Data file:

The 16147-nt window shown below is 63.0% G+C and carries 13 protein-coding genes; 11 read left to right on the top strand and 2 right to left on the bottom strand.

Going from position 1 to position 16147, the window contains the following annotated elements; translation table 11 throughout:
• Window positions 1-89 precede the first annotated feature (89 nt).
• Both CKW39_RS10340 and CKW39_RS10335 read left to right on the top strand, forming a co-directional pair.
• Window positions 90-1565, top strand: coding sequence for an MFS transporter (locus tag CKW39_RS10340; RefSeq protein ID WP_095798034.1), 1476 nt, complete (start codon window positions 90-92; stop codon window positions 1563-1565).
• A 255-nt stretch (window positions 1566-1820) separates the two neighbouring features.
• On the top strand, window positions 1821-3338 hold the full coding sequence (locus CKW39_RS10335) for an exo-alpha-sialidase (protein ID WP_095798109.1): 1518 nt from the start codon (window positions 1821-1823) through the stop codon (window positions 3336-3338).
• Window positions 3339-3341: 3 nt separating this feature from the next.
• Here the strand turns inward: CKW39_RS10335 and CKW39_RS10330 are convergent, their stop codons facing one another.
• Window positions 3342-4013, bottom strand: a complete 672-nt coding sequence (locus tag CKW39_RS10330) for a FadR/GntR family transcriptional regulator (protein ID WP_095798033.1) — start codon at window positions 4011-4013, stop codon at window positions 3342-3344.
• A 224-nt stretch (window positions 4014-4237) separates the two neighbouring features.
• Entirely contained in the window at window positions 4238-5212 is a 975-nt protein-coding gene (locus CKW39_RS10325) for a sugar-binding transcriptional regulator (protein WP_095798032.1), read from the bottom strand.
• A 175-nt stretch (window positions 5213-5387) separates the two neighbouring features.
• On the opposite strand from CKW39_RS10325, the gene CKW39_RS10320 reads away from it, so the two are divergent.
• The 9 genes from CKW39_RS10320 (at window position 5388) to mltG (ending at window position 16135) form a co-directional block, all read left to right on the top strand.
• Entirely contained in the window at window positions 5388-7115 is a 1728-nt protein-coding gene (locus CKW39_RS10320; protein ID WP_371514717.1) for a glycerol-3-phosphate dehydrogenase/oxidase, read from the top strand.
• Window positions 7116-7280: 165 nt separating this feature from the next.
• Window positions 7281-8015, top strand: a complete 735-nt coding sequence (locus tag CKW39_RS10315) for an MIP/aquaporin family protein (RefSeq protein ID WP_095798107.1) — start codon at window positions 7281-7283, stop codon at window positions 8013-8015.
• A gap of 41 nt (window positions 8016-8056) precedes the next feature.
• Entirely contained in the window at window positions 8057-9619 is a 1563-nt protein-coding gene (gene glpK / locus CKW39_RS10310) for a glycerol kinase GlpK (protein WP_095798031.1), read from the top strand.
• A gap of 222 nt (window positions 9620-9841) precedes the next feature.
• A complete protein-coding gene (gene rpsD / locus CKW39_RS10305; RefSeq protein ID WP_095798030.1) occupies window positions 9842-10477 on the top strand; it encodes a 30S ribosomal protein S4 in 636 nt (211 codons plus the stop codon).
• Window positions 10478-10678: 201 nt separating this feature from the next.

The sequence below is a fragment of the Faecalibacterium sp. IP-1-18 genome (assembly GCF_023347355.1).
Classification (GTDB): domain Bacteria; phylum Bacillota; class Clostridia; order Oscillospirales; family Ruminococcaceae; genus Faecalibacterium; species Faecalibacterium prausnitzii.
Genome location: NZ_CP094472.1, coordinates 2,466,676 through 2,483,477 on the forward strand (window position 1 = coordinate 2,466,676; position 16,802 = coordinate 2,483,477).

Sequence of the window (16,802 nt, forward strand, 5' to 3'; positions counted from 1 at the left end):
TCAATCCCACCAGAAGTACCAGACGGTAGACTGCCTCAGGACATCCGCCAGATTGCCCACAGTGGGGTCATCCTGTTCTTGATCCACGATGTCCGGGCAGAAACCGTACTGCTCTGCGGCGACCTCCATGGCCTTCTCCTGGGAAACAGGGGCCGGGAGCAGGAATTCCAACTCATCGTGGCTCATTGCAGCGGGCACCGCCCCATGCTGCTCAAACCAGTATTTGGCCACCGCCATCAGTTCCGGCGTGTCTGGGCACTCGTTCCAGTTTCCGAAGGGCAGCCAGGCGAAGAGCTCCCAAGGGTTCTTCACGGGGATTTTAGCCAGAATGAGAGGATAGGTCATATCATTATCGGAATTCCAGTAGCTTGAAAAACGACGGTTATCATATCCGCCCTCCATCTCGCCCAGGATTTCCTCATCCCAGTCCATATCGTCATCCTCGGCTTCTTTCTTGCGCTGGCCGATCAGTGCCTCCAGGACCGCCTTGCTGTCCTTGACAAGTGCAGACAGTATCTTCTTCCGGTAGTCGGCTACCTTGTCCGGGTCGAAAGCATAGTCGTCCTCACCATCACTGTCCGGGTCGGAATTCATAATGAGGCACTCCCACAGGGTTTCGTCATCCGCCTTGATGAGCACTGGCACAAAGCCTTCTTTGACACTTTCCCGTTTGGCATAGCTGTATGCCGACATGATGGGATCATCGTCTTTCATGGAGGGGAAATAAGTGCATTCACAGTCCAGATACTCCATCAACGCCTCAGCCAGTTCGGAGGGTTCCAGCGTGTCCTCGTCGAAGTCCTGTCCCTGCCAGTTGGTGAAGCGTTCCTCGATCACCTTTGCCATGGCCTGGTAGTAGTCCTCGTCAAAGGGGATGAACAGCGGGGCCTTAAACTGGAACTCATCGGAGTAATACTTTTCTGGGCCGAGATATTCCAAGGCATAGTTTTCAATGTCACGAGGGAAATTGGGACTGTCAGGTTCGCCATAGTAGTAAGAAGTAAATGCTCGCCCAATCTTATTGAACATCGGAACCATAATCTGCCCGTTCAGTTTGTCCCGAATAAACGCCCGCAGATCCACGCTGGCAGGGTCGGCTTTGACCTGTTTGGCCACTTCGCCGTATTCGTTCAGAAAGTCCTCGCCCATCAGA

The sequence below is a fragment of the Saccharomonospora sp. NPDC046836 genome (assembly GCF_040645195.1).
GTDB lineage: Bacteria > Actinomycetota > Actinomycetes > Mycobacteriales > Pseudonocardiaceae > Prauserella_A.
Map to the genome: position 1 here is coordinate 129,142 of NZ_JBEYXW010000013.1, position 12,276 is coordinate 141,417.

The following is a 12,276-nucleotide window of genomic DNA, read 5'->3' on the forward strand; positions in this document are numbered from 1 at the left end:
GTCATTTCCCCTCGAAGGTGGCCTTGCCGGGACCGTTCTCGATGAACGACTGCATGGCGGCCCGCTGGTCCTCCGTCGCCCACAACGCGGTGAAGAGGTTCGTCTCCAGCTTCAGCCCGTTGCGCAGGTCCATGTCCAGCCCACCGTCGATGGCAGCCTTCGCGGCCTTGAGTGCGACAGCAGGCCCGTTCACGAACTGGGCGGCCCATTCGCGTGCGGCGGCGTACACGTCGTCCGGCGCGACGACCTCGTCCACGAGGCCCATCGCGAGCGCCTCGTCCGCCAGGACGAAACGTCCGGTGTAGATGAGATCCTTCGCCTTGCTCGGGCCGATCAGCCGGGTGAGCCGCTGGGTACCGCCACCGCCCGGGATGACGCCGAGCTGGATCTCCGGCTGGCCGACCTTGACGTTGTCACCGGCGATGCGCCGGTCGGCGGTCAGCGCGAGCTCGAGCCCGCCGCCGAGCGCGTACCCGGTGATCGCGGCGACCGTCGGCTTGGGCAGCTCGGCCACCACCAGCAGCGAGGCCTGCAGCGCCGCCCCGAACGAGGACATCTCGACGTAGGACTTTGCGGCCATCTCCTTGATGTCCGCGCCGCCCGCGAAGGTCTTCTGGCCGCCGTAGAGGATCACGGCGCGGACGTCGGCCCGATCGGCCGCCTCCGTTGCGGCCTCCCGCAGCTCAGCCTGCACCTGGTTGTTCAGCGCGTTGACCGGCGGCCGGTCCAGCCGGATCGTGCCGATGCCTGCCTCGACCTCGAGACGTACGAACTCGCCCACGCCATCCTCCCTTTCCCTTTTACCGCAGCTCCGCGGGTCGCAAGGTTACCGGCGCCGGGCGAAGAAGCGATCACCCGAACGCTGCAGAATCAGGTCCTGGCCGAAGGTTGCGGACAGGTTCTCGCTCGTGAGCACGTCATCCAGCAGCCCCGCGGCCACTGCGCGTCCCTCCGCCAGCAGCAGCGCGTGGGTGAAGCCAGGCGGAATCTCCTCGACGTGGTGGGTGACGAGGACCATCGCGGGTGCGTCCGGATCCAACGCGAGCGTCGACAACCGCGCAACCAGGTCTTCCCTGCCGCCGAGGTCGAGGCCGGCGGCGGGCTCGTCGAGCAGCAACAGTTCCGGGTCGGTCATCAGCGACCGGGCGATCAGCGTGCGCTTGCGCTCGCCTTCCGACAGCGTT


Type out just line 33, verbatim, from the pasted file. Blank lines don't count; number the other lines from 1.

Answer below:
GTCATTTCCCCTCGAAGGTGGCCTTGCCGGGACCGTTCTCGATGAACGACTGCATGGCGGCCCGCTGGTCCTCCGTCGCCCACAACGCGGTGAAGAGGTTCGTCTCCAGCTTCAGCCCGTTGCGCAGGTCCATGTCCAGCCCACCGTCGATGGCAGCCTTCGCGGCCTTGAGTGCGACAGCAGGCCCGTTCACGAACTGGGCGGCCCATTCGCGTGCGGCGGCGTACACGTCGTCCGGCGCGACGACCTCGTCCACGAGGCCCATCGCGAGCGCCTCGTCCGCCAGGACGAAACGTCCGGTGTAGATGAGATCCTTCGCCTTGCTCGGGCCGATCAGCCGGGTGAGCCGCTGGGTACCGCCACCGCCCGGGATGACGCCGAGCTGGATCTCCGGCTGGCCGACCTTGACGTTGTCACCGGCGATGCGCCGGTCGGCGGTCAGCGCGAGCTCGAGCCCGCCGCCGAGCGCGTACCCGGTGATCGCGGCGACCGTCGGCTTGGGCAGCTCGGCCACCACCAGCAGCGAGGCCTGCAGCGCCGCCCCGAACGAGGACATCTCGACGTAGGACTTTGCGGCCATCTCCTTGATGTCCGCGCCGCCCGCGAAGGTCTTCTGGCCGCCGTAGAGGATCACGGCGCGGACGTCGGCCCGATCGGCCGCCTCCGTTGCGGCCTCCCGCAGCTCAGCCTGCACCTGGTTGTTCAGCGCGTTGACCGGCGGCCGGTCCAGCCGGATCGTGCCGATGCCTGCCTCGACCTCGAGACGTACGAACTCGCCCACGCCATCCTCCCTTTCCCTTTTACCGCAGCTCCGCGGGTCGCAAGGTTACCGGCGCCGGGCGAAGAAGCGATCACCCGAACGCTGCAGAATCAGGTCCTGGCCGAAGGTTGCGGACAGGTTCTCGCTCGTGAGCACGTCATCCAGCAGCCCCGCGGCCACTGCGCGTCCCTCCGCCAGCAGCAGCGCGTGGGTGAAGCCAGGCGGAATCTCCTCGACGTGGTGGGTGACGAGGACCATCGCGGGTGCGTCCGGATCCAACGCGAGCGTCGACAACCGCGCAACCAGGTCTTCCCTGCCGCCGAGGTCGAGGCCGGCGGCGGGCTCGTCGAGCAGCAACAGTTCCGGGTCGGTCATCAGCGACCGGGCGATCAGCGTGCGCTTGCGCTCGCCTTCCGACAGCGTT